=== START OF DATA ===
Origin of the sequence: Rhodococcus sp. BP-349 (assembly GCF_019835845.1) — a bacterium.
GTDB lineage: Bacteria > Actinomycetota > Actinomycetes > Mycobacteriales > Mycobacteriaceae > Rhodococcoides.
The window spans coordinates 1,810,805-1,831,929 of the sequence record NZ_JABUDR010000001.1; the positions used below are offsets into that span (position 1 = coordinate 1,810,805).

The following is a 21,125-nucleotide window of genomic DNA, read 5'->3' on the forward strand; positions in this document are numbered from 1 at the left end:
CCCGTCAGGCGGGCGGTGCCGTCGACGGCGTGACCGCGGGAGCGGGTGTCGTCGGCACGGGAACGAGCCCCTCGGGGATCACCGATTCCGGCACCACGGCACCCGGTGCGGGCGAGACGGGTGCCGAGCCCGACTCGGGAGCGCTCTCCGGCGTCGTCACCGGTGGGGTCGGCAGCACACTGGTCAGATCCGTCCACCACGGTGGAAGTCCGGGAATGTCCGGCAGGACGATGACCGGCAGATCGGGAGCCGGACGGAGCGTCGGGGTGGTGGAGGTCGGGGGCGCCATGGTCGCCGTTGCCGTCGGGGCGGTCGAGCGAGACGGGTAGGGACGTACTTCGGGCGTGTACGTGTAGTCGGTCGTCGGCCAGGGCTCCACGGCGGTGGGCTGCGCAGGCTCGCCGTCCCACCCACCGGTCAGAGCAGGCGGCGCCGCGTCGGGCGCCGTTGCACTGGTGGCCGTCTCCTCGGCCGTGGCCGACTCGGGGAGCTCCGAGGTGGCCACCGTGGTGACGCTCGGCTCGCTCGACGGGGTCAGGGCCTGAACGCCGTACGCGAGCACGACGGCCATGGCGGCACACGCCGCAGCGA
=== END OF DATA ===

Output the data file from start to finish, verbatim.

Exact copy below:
Origin of the sequence: Rhodococcus sp. BP-349 (assembly GCF_019835845.1) — a bacterium.
GTDB lineage: Bacteria > Actinomycetota > Actinomycetes > Mycobacteriales > Mycobacteriaceae > Rhodococcoides.
The window spans coordinates 1,810,805-1,831,929 of the sequence record NZ_JABUDR010000001.1; the positions used below are offsets into that span (position 1 = coordinate 1,810,805).

The following is a 21,125-nucleotide window of genomic DNA, read 5'->3' on the forward strand; positions in this document are numbered from 1 at the left end:
CCCGTCAGGCGGGCGGTGCCGTCGACGGCGTGACCGCGGGAGCGGGTGTCGTCGGCACGGGAACGAGCCCCTCGGGGATCACCGATTCCGGCACCACGGCACCCGGTGCGGGCGAGACGGGTGCCGAGCCCGACTCGGGAGCGCTCTCCGGCGTCGTCACCGGTGGGGTCGGCAGCACACTGGTCAGATCCGTCCACCACGGTGGAAGTCCGGGAATGTCCGGCAGGACGATGACCGGCAGATCGGGAGCCGGACGGAGCGTCGGGGTGGTGGAGGTCGGGGGCGCCATGGTCGCCGTTGCCGTCGGGGCGGTCGAGCGAGACGGGTAGGGACGTACTTCGGGCGTGTACGTGTAGTCGGTCGTCGGCCAGGGCTCCACGGCGGTGGGCTGCGCAGGCTCGCCGTCCCACCCACCGGTCAGAGCAGGCGGCGCCGCGTCGGGCGCCGTTGCACTGGTGGCCGTCTCCTCGGCCGTGGCCGACTCGGGGAGCTCCGAGGTGGCCACCGTGGTGACGCTCGGCTCGCTCGACGGGGTCAGGGCCTGAACGCCGTACGCGAGCACGACGGCCATGGCGGCACACGCCGCAGCGA